The California Fish and Game Commission, by a vote of 4-1 on Wednesday, approved a ban on coyote hunting contests statewide. This decision does not apply to the number of coyotes that can be hunted and killed, but it does impose a total prohibition on offering or receiving prizes for doing so.
California will no longer allow competitions to be held in which there is an award for killing the most coyotes within a set period of time.
The Associated Press quoted Michael Sutton, president of the Commission, as saying, “Awarding prizes for wildlife killing contests is both unethical and inconsistent with our modern understanding of natural systems.”
Coyote hunting contests have become the center of controversy in the past because ranchers have considered them a practical way to control a natural predator that attacks their herds. They have offered cash and other prizes to marksmen who killed the most animals. But there has been a change in societal attitudes toward killing any wildlife, with animal protectionists increasing their political influence to develop policies that impose emphasis on peacefully sharing the environment, rather than eradicating predators.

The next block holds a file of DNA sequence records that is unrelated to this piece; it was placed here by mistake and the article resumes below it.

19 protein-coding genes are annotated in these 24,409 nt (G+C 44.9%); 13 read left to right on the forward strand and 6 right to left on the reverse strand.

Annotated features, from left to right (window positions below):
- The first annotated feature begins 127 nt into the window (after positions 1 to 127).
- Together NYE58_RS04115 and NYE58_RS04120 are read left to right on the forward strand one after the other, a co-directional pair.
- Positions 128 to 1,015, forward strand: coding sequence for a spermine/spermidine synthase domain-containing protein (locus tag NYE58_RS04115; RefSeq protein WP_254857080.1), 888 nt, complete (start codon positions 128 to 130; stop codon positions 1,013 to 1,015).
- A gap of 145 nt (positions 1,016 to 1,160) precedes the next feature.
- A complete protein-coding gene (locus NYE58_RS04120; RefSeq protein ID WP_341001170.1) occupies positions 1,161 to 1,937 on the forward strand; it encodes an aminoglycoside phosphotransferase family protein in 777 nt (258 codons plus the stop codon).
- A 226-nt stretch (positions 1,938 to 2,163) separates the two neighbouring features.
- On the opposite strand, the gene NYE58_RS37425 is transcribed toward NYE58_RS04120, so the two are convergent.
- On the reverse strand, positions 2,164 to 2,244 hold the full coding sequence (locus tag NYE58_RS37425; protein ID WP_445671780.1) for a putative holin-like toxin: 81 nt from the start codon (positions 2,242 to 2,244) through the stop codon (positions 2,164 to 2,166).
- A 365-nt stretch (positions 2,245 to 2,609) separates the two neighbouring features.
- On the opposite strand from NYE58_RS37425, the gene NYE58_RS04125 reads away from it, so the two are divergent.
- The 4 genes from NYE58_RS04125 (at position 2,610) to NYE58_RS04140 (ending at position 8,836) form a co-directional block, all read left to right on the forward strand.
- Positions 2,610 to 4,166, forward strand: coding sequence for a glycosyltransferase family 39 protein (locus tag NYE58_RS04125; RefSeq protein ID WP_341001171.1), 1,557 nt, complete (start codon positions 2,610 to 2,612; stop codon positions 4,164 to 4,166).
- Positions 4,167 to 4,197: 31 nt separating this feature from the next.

Concern about animal-rights groups earlier this year caused organizers of the Big Valley Coyote Drive in Northern California to keep the location of their hunt quiet. Opposition to the contests came from many groups, but especially from Project Coyote, a non-profit group which advocates for the end of wildlife killing contests.
California is the first to impose a ban of this kind in the nation, according to Camilla Fox, executive director of Project Coyote, which petitioned the state to end the popular contests that occur almost every month in California or nearby states, Yahoo.com reports.
Supporters of the ban said it would also help protect the endangered gray wolves. In 2011, a gray wolf named OR-7 entered Northern California from Oregon, making him the first confirmed wolf to enter California in nearly a century. Fears were voiced that OR-7 could become a target for hunters of coyotes, and many wanted to avoid a tragic situation like the one that occurred in 2012, when another famous gray wolf was legally shot after it wandered beyond the protected boundaries of Yellowstone.
The Humane Society of the U.S. (HSUS) maintains that killing coyotes is not a reasonable option for controlling their population, because Nature acts quickly to fill in any unnatural reduction in numbers.